deMause, an investigator in psychohistories, has extensively researched traditions of childrearing in different times and cultures (Juan and Stevens, 2009), theorizing that certain epochs in history show general characteristics in the development of a society. He views childhood through the lens of the “evolution of childrearing” (Juan and Stevens, 2009), reflecting about the way children were treated in history. deMause surmised that due to changes in childrearing practices from an insensitive attitude to children to an ethical consideration of valuing human life, society slowly changed over the centuries. He discerns between six psychogenic modes of which the first one describes childrearing in pre-history (Juan and Stevens, 2009). deMause states that these six modes have never been definite but rather have overlapped, regressed or been advanced, depending on the society which accepted changes in the ideology of how children were treated. The overall rather negative view of humanity’s development has been positively advanced by Simmons (2014), who has added a 7th mode to deMause’s six modes (Table 1).
Typology of children
Sorin and Galloway (2006) explored childhood from various angles in a more detailed way. They developed a construct of ten different concepts of how children have been defined throughout history up to modern times; how they have been viewed or “used for different social, cultural, economic, and political purposes” (Zhao, 2011, p. 242). According to ‘postmodern, constructivist theory’ relationships of adult to child are at the core of all childhood constructions (Sorin and Galloway, 2006). It is assumed, that when educating children, “multiple definitional perspectives” are involved. The following typology of children is an attempt to classify the contested definitions of childhood in history (Ibid, p. 13). (See Table 2).
It became obvious from this research that, unlike the deMause perspective, Sorin and Galloway (2006) present a more balanced view of the child in history. It must be acknowledged, however, that the historical resources deMause accessed, supported his negative outlook which is at odds with the current view of children and childrearing practices. Women’s rights in the Western world have been instrumental in providing recognition for the role that women contribute to family, childrearing and society (Rubio-Marin, 2014). As mentioned previously the role of women had been defined historically as the oppressed or “forgotten women” (due to gender and marriage), but the advancement of suffragettes and feminism (Haug, 2007, p. 34) changed society’s perception. According to Coady (2017) education of the young was most important to feminists, as well as “a change to women’s social condition” (p. 16). This in turn affected society’s view of children and children’s rights, enabling a trend towards children’s agency. However, there may be times and places where children’s agency has been thwarted. One such example is child abuse. A perspective on child abuse is presented next.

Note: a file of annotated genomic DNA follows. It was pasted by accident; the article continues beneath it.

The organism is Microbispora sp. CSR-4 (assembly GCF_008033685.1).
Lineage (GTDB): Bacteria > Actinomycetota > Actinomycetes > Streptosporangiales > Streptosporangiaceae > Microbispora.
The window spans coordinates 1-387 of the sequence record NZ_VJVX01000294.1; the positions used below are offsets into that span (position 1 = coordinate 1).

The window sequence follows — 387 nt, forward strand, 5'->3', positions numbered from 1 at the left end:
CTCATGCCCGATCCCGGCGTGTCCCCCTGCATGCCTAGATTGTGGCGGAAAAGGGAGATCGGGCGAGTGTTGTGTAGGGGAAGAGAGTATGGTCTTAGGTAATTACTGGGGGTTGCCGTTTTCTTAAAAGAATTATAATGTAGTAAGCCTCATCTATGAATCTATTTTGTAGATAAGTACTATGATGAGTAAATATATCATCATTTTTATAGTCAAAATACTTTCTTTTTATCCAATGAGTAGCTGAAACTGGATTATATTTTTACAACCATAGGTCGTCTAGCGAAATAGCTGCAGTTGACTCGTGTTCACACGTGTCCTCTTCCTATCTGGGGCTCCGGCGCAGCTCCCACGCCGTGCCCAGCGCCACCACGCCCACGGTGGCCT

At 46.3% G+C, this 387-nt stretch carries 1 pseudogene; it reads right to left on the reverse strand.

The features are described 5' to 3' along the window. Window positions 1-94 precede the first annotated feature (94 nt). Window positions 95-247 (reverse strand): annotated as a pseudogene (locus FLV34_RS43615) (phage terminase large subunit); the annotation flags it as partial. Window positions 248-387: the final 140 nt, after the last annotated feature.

“In the attic of his childhood was an old trunk, and even though he couldn’t pry it open, the muffled sobs coming from inside told him more than he wanted to remember” (-E9art (n. d.))
As the notion of child abuse varied in times, cultures and places, as well as in social and political ideologies, religions and systems (Tilbury et al., 2007), it became necessary in the Western world for child abuse to be defined. Women and children historically had been powerless within society and marriage due to financial dependency and society’s norms. This led inevitably to maltreatment and abuse (Ibid). However, a description could only be established by “societies that [were] willing to sanction societal intrusion into childrearing” (Chaffin, 2006, p. 663). This happened only in the latter half of the 20th century but enabled professionals to intervene, to develop and implement laws to protect and ensure a safe future for children (Tomison, 2001).
As Briggs (2012) explains, Australian legislation slowly developed into a “complex system” (p. 26). She gave the example of the Criminal Law Act of 1845 which made sexual intercourse with an under-10-year-old girl a criminal offense. The age limit of girls was then elevated to 12-years in 1876, and in 1975 to18 years of age (Briggs, 2012). Briggs found that these laws only protected girls, “there being a mistaken assumption that either boys were not vulnerable or alternatively, that an early introduction to sex was harmless” (Ibid, p. 26). “Child rescue” procedures had been voluntarily set up by missions and also by the state governments of Australia as early as the mid-1800s (Liddell as cited in Tomison, 2001) to institutionalize neglected children. The increasing population of Australia made it necessary to regulate child welfare in Victoria, which led to the establishment in 1894 of the “Victorian Society for the Prevention of Cruelty to Children” (Ibid, p. 49). Other states soon followed. This positively impacted on family support systems but regrettably led to the “Child Rescue Movement”. Later this concept resulted in the removal and institutionalizing of thousands of Aboriginal children of mixed parental heritage; lasting from 1920 to 1970, [now termed the “Stolen Generation” (Liddell as cited in Tomison, p. 50)].